Several boats appear to have gone in, but we shall see. Unfortunately we

lost some ground on the fleet overnight, although they are still within

striking distance. The crew are happy (and snoring very loudly at the

moment for those off watch!). I'm about to come off watch and let P1 (Our

navigator) take over with the girl’s watch that’s up at the moment. On that

point, decided on the watches, it was purely based on dividing the

skillsets equally between them. It’s a big problem if all the skill on a

particular domain is on one watch, for example the bow 1 & 2, or the best

helms or trimmers. You invariably end up calling the people off watch on

deck during manoeuvres, meaning that they don’t get their sleep or into

rhythm. Not to say that sometimes when peeling a kite in a F6 you’re not

going to call all hands on deck, but you don’t want to do it for every sail

change or corner. So the watches were not divided into boy and girls but it

did turn out that way!

*Monday 11:24*

*50 10’.778N 003 46’.233W*

*Boat speed 7.2 knots, Wind speed 10 knots, Beautiful sunshine*

Catherine here: Well it is just about time for me to finish my watch and I

thought I would do my blog before getting some sleep. Looking forward to

the Cornish pasty for lunch first though although we are not quite off

Cornwall yet. We started the watch with very little wind and it was a

struggle to keep the yacht moving however we decided to put up the

asymmetric sail and once it was flying nicely we picked up a lot more

speed. As watchleader it was my job to make sure we rotated the roles

around and stayed focused so that we got up as much speed as possible.

With a gorgeous sun rise and then a beautiful sunny morning it was very

easy to forget it was a Monday morning and normally I would be at work now

in an office. How different and fantastic this is and it brings back great

memories of doing the Global Challenge ten years ago! The team always take

the mickey when I say “when I sailed around the world” but hopefully they

enjoy some of my stories! It is only day one but I think the team are

working fantastically well together. Helena and I prepared all the food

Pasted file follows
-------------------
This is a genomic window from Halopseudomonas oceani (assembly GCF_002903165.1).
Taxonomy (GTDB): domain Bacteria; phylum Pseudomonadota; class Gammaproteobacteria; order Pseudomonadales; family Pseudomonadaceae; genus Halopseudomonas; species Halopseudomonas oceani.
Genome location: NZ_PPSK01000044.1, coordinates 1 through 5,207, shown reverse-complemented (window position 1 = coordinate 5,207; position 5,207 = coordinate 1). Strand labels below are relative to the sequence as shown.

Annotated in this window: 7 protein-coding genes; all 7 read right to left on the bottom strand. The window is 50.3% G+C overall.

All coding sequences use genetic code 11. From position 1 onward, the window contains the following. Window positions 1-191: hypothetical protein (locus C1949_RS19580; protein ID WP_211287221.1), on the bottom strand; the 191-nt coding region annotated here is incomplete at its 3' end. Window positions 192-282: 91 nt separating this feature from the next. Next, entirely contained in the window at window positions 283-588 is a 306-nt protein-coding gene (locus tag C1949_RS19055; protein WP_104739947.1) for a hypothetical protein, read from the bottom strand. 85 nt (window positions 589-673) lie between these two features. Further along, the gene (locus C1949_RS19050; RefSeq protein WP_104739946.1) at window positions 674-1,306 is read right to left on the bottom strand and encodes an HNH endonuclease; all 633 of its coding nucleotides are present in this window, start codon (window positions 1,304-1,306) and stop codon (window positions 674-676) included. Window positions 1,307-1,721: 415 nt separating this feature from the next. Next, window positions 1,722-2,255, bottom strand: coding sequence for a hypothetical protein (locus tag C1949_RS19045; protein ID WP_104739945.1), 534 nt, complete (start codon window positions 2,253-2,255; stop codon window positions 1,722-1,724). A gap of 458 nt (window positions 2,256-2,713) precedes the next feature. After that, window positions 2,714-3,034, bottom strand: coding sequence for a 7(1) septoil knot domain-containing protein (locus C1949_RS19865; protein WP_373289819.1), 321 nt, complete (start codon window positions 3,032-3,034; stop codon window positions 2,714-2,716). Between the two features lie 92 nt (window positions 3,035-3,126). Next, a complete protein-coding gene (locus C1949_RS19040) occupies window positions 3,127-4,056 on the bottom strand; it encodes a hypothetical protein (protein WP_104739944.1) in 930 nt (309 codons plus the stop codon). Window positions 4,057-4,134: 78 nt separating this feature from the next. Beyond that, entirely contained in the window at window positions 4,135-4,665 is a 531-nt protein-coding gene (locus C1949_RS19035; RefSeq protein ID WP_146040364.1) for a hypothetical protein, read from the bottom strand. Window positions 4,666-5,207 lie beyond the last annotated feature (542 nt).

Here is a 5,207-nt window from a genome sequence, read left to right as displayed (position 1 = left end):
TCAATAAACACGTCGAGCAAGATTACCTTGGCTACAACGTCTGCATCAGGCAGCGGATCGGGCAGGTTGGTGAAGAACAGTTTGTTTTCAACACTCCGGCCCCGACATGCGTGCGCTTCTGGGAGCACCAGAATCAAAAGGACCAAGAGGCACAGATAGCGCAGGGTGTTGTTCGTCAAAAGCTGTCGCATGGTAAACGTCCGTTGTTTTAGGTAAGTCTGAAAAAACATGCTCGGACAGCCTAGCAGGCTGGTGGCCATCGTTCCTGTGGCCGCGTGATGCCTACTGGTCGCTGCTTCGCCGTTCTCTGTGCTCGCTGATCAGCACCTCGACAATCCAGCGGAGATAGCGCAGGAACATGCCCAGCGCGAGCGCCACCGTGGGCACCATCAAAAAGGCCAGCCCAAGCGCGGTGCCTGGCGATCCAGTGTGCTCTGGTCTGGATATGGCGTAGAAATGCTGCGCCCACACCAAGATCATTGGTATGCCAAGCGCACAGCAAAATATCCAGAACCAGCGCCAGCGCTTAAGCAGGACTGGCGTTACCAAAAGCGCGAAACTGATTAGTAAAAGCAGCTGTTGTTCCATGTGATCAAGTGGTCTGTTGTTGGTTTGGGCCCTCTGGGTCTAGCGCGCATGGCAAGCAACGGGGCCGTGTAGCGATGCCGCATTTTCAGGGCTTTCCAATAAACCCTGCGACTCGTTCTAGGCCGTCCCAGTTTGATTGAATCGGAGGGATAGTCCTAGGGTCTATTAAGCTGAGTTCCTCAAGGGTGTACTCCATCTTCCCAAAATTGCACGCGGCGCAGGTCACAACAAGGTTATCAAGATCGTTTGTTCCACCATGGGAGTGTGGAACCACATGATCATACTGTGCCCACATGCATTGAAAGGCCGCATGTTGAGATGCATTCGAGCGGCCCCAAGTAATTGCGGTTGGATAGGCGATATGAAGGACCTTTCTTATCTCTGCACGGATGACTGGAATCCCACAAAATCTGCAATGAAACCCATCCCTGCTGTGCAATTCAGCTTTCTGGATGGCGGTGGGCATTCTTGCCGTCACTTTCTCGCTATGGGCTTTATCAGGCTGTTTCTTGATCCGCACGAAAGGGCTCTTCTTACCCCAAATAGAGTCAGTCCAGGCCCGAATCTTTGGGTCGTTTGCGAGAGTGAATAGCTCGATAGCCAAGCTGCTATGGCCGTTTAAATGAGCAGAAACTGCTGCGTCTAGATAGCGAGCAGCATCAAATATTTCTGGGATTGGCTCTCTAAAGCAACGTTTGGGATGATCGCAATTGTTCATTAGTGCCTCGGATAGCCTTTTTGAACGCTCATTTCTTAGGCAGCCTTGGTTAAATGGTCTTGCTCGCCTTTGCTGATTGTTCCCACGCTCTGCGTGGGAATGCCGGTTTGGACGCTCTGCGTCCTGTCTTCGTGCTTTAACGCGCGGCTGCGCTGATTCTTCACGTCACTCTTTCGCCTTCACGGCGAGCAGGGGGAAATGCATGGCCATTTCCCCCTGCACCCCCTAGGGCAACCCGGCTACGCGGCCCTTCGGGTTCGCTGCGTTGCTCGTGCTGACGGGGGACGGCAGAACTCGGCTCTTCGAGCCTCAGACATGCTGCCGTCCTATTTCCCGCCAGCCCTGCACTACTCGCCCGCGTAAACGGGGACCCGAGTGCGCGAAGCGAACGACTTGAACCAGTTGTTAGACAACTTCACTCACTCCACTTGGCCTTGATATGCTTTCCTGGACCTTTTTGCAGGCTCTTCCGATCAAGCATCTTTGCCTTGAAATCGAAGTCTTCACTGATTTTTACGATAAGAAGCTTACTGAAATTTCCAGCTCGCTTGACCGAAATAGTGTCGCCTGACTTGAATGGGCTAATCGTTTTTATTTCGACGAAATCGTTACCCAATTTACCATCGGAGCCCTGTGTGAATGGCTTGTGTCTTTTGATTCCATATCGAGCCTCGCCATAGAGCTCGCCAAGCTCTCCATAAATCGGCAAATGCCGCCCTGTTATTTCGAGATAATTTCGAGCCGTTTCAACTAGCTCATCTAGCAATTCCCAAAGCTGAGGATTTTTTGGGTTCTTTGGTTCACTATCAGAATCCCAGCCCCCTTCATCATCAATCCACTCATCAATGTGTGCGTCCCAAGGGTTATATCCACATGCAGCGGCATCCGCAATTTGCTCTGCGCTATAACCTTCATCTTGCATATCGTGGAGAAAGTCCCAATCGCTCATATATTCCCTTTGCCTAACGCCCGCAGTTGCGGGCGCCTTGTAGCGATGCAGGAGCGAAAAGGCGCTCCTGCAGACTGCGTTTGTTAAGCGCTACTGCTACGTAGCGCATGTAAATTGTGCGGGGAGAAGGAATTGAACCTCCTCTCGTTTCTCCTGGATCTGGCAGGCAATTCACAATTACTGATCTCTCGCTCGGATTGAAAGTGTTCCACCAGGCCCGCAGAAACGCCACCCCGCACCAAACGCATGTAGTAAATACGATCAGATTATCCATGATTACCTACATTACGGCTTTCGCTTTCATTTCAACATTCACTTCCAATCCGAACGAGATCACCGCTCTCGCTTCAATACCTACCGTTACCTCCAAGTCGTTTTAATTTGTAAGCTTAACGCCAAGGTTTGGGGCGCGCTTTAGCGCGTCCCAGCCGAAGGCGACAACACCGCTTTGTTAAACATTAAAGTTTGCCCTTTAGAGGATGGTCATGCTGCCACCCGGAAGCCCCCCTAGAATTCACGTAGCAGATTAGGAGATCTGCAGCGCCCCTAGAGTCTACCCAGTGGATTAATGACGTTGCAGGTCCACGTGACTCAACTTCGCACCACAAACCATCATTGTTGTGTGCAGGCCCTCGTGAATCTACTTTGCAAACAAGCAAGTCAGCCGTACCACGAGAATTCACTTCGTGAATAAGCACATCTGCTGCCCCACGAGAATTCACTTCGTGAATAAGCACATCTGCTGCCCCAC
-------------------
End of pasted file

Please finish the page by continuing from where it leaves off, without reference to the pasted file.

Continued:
for the week and we have put some surprises in each of the meal bags just

to keep the troops morale high. It’s a surprise for us too as we never

remember what we put in the bags. Well it is time to do one last trim

before handing over to the other watch. Let’s just hope I get some sleep

this afternoon ready for the night watch later.

*Monday 22:45*

*50 11’911N 003 52’.989W*

*Boat Speed 7.2 knots, wind speed 4.5 Knots, Visibility excellent, weather

sunny, sea state flat*

Update from Joseph: It became a bit of a driftathon today as we head

towards the Eddystone lighthouse in what felt like a dead calm, belying the

actual 5 knots over the ground that we were making at times. Richard is on

the helm doing a great job of keeping the boat moving under the conditions.

The wind has filled in since though to about 10 knots on a beam reach as we

head towards Lizard Point. To those wondering, we had some debate about the

merits of inshore round the bay like the rest of the fleet seemed to be

doing, or tacking out offshore to find some wind and come up on the

predicted shift. We ended up tacking thrice as we were headed immediately

after the first tack. Glad we made the call though as soon after the wind

did shift as predicted. Our objective now is to get round the south of the

TSS off Lands End before the wind dies again... More on that later I'm

sure! (Before sending: the dip in our course was playing around with the

asymmetrical kite: couldn't hold the course with it though an we may need

it later, so not going to risk the broach)

Crew member on GBR1575L Pure Attitude

Day 3 on the Big Brother Boat!

Mandy is questioning the wisdom of spending 5 days on a 37ft yacht with 8

men

Pete is updating his Facebook status to 'Just got out of Bunk'

Billy is in the Diary Room accepting todays challenge - sail around a rock

just of Ireland - YOU MUST RESIST THE TEMPTATION TO SYOP FOR A GUINESS!

A testing first 2 days, magnificent start experience in the company of the

world's top offshore yachts, seeing Comanche breeze past and Leopard and

Rambler 88 in tacking duel off the needles = spectacular.

Not such a quick ride for us and despite working hard for every headland

we still have some place making up to do.

Moral is high, the home made cakes for afternoon are going down a storm

and it's time to drift through The Scilly's and then heads down for a

breezy ride to the Rock and back.

Looking forward to a cold beer in Plymouth - see you there.

Billy (ships dogsbody) signing off.

Crew member on FRA109 Initiatives Coeur

©Martin Keruzoré - Mediaman Initiatives coeur